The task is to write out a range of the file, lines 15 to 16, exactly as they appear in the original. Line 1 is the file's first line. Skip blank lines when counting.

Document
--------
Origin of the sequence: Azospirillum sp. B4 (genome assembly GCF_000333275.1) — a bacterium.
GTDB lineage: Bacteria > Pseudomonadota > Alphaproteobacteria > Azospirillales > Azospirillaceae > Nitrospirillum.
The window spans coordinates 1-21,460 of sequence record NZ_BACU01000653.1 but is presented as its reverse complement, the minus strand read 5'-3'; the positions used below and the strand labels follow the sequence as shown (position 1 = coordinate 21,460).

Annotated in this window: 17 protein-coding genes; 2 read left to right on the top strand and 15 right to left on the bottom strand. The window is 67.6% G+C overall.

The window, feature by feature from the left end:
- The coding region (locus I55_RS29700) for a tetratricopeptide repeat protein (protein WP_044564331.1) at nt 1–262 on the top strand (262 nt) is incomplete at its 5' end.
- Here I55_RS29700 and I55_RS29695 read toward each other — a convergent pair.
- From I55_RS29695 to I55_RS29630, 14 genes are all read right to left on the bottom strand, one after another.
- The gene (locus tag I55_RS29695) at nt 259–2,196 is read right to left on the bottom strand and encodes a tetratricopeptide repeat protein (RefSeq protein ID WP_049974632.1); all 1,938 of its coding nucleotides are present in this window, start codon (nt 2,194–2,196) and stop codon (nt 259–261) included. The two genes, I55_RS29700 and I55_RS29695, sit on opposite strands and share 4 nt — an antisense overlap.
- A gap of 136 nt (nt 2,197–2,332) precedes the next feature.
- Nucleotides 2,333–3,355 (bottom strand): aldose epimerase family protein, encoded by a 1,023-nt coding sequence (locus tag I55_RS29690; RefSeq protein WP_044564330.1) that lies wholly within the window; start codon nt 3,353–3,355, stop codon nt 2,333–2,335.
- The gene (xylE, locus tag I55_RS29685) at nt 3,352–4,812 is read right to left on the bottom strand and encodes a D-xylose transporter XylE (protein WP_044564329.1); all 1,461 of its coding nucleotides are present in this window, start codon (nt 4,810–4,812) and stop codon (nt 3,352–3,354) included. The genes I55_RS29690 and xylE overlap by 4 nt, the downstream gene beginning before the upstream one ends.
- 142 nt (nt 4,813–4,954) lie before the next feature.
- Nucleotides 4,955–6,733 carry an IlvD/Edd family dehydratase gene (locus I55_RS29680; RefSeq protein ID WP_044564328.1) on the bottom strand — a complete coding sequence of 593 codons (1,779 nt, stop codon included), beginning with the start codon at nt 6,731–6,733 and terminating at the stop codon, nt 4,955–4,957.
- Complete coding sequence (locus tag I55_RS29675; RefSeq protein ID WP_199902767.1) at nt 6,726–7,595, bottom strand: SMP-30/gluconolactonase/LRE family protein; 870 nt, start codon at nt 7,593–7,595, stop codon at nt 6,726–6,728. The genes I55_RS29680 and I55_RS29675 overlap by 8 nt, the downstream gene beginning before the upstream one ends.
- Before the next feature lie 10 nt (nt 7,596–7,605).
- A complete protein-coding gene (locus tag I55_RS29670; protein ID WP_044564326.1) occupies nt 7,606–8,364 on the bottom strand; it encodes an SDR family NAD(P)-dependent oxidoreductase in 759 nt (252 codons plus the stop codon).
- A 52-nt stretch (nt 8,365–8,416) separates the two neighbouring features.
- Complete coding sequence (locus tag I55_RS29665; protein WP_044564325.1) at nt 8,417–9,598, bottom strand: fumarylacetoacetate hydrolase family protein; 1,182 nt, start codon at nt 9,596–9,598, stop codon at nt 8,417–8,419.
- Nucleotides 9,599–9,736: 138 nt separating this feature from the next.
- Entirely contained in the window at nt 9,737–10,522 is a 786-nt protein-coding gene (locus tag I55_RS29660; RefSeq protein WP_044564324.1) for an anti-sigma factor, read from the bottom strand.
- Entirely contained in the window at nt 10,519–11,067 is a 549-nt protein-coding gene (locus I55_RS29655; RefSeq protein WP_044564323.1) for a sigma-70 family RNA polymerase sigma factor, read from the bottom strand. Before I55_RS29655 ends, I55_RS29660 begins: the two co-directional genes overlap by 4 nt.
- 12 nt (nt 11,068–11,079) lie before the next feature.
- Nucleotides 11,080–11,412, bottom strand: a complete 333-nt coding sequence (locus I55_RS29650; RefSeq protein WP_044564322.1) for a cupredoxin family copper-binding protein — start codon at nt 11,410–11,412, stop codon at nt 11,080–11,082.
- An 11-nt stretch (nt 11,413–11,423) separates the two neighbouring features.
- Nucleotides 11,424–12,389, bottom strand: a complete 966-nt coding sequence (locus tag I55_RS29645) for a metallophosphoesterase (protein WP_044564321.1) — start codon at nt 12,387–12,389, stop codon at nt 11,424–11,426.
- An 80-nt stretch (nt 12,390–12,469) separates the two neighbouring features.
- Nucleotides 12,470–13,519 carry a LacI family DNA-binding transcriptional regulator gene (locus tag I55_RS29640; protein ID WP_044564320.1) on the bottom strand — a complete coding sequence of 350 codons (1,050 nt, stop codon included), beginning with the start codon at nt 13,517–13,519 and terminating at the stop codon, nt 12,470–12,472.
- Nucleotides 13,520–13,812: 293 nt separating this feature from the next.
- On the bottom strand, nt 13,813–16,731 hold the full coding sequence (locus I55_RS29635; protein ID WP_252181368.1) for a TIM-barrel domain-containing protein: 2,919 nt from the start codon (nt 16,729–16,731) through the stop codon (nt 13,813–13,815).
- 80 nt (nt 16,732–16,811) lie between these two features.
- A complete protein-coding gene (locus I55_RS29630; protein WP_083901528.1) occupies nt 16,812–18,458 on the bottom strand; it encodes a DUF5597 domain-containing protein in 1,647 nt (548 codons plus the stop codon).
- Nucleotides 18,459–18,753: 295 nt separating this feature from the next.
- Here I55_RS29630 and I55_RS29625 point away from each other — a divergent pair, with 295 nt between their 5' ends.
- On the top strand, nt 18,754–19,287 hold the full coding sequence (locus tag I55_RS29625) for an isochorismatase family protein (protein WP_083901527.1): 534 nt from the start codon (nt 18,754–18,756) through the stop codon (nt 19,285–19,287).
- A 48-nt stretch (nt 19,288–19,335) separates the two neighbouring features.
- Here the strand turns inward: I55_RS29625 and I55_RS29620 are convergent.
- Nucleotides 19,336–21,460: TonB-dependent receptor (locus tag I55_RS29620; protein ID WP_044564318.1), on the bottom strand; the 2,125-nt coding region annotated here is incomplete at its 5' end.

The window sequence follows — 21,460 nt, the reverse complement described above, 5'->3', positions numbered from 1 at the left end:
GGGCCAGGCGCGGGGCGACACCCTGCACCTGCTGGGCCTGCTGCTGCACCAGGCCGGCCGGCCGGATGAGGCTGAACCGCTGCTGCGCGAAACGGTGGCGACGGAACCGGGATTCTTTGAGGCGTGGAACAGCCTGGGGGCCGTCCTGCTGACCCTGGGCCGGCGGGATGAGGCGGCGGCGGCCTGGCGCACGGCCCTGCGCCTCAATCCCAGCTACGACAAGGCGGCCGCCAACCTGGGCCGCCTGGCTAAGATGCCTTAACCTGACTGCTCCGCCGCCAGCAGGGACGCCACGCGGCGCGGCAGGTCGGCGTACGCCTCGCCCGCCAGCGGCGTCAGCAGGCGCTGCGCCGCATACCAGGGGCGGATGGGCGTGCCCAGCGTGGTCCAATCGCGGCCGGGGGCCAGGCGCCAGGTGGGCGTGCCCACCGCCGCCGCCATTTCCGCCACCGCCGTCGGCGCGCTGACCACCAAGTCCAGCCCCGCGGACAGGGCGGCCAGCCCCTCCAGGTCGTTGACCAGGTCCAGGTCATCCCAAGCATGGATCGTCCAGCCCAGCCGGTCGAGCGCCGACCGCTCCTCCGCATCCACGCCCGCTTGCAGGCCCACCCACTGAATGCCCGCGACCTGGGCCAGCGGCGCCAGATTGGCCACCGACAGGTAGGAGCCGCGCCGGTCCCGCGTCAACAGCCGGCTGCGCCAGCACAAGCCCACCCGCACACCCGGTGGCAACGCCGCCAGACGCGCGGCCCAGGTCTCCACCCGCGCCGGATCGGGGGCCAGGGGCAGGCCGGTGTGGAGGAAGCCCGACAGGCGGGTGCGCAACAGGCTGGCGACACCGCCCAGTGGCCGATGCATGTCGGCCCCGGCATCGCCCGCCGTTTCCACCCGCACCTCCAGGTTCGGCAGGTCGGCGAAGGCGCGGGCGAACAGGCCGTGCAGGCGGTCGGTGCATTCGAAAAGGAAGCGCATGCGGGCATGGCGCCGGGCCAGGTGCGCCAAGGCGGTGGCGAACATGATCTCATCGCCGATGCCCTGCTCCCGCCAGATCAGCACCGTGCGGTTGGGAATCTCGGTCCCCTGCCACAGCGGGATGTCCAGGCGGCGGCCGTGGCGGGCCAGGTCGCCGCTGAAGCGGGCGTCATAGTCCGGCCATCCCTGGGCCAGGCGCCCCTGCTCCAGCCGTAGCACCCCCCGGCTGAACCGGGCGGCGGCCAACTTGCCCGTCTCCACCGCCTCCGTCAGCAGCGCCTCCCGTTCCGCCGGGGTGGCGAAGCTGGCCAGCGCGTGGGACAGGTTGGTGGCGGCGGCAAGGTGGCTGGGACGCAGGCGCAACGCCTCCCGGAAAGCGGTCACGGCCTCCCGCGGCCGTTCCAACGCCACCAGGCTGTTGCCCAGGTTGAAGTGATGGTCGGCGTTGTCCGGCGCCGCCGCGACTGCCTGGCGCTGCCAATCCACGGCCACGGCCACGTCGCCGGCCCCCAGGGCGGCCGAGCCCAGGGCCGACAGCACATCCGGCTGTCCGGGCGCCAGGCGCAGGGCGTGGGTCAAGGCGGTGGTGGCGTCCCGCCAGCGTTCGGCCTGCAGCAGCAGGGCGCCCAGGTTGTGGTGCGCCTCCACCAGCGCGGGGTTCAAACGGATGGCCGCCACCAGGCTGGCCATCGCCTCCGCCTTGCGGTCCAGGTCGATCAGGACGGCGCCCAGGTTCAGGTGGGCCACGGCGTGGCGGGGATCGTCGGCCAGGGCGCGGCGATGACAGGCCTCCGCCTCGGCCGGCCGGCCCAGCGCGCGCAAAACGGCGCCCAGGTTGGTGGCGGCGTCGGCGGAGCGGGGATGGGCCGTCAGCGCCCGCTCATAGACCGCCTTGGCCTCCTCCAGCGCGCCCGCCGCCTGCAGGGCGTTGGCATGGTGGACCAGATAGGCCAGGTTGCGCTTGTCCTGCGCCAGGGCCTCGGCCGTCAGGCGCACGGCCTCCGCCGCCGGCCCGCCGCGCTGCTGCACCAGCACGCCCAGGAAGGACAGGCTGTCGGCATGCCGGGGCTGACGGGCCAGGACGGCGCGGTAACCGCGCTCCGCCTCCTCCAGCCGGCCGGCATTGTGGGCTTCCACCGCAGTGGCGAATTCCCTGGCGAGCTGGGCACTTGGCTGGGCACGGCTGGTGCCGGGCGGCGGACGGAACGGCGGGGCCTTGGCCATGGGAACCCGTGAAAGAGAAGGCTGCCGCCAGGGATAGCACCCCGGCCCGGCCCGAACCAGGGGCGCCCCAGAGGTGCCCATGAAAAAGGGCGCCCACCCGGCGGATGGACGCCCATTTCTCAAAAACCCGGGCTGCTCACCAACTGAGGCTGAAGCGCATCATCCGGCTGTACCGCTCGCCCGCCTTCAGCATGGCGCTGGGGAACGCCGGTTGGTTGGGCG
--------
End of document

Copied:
- Complete coding sequence (locus tag I55_RS29675; RefSeq protein ID WP_199902767.1) at nt 6,726–7,595, bottom strand: SMP-30/gluconolactonase/LRE family protein; 870 nt, start codon at nt 7,593–7,595, stop codon at nt 6,726–6,728. The genes I55_RS29680 and I55_RS29675 overlap by 8 nt, the downstream gene beginning before the upstream one ends.
- Before the next feature lie 10 nt (nt 7,596–7,605).